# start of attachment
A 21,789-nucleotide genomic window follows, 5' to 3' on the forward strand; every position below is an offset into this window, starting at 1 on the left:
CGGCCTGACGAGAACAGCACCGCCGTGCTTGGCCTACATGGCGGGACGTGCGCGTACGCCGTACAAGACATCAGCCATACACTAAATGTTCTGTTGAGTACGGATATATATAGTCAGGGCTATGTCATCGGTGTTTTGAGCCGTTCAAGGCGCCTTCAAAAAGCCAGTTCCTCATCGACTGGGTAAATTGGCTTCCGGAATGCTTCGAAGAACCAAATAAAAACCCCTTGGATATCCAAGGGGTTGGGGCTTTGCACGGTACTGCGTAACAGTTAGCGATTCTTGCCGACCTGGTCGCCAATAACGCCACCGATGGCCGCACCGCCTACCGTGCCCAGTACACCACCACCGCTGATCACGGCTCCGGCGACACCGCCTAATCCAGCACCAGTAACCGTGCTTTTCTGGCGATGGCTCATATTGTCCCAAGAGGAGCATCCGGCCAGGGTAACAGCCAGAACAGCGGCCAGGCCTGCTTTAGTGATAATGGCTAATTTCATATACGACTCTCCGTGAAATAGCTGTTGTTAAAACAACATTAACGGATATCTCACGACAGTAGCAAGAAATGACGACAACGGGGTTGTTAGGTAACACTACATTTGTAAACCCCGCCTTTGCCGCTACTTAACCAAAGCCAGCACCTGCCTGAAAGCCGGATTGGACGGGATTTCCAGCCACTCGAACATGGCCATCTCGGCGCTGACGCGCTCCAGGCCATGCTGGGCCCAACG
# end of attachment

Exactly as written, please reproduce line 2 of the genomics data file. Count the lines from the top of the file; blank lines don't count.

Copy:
CGGCCTGACGAGAACAGCACCGCCGTGCTTGGCCTACATGGCGGGACGTGCGCGTACGCCGTACAAGACATCAGCCATACACTAAATGTTCTGTTGAGTACGGATATATATAGTCAGGGCTATGTCATCGGTGTTTTGAGCCGTTCAAGGCGCCTTCAAAAAGCCAGTTCCTCATCGACTGGGTAAATTGGCTTCCGGAATGCTTCGAAGAACCAAATAAAAACCCCTTGGATATCCAAGGGGTTGGGGCTTTGCACGGTACTGCGTAACAGTTAGCGATTCTTGCCGACCTGGTCGCCAATAACGCCACCGATGGCCGCACCGCCTACCGTGCCCAGTACACCACCACCGCTGATCACGGCTCCGGCGACACCGCCTAATCCAGCACCAGTAACCGTGCTTTTCTGGCGATGGCTCATATTGTCCCAAGAGGAGCATCCGGCCAGGGTAACAGCCAGAACAGCGGCCAGGCCTGCTTTAGTGATAATGGCTAATTTCATATACGACTCTCCGTGAAATAGCTGTTGTTAAAACAACATTAACGGATATCTCACGACAGTAGCAAGAAATGACGACAACGGGGTTGTTAGGTAACACTACATTTGTAAACCCCGCCTTTGCCGCTACTTAACCAAAGCCAGCACCTGCCTGAAAGCCGGATTGGACGGGATTTCCAGCCACTCGAACATGGCCATCTCGGCGCTGACGCGCTCCAGGCCATGCTGGGCCCAACG